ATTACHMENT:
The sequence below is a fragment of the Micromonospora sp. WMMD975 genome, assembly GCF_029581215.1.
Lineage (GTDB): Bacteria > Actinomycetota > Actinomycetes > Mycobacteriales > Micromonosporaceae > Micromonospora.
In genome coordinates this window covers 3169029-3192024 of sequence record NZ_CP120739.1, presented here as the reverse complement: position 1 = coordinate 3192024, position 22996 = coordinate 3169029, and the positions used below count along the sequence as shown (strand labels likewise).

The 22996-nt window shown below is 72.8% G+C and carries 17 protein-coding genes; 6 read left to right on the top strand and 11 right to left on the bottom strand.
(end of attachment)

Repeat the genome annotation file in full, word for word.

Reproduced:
The sequence below is a fragment of the Micromonospora sp. WMMD975 genome, assembly GCF_029581215.1.
Lineage (GTDB): Bacteria > Actinomycetota > Actinomycetes > Mycobacteriales > Micromonosporaceae > Micromonospora.
In genome coordinates this window covers 3169029-3192024 of sequence record NZ_CP120739.1, presented here as the reverse complement: position 1 = coordinate 3192024, position 22996 = coordinate 3169029, and the positions used below count along the sequence as shown (strand labels likewise).

The 22996-nt window shown below is 72.8% G+C and carries 17 protein-coding genes; 6 read left to right on the top strand and 11 right to left on the bottom strand.